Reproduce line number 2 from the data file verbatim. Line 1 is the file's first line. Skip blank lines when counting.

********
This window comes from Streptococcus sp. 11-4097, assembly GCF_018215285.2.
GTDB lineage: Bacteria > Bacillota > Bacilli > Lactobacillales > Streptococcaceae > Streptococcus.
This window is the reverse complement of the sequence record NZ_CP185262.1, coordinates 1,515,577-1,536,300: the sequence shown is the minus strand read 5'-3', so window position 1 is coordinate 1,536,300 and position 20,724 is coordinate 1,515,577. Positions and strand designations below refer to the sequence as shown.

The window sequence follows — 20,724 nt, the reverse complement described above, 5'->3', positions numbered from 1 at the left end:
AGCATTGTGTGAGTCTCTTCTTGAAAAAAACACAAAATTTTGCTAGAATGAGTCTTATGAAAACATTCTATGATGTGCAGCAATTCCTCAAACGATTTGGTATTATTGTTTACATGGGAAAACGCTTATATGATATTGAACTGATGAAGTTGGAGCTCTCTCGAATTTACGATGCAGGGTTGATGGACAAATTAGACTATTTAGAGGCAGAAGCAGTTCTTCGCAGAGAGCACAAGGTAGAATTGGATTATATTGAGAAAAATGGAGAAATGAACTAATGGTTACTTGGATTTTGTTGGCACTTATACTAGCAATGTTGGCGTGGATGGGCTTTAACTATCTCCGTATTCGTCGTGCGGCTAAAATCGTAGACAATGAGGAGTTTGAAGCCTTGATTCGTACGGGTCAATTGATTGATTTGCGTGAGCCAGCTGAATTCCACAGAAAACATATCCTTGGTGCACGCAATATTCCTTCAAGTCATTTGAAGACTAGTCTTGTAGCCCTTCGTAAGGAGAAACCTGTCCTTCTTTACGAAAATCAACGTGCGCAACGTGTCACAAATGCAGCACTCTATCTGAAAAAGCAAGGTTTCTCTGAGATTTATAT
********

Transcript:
GTDB lineage: Bacteria > Bacillota > Bacilli > Lactobacillales > Streptococcaceae > Streptococcus.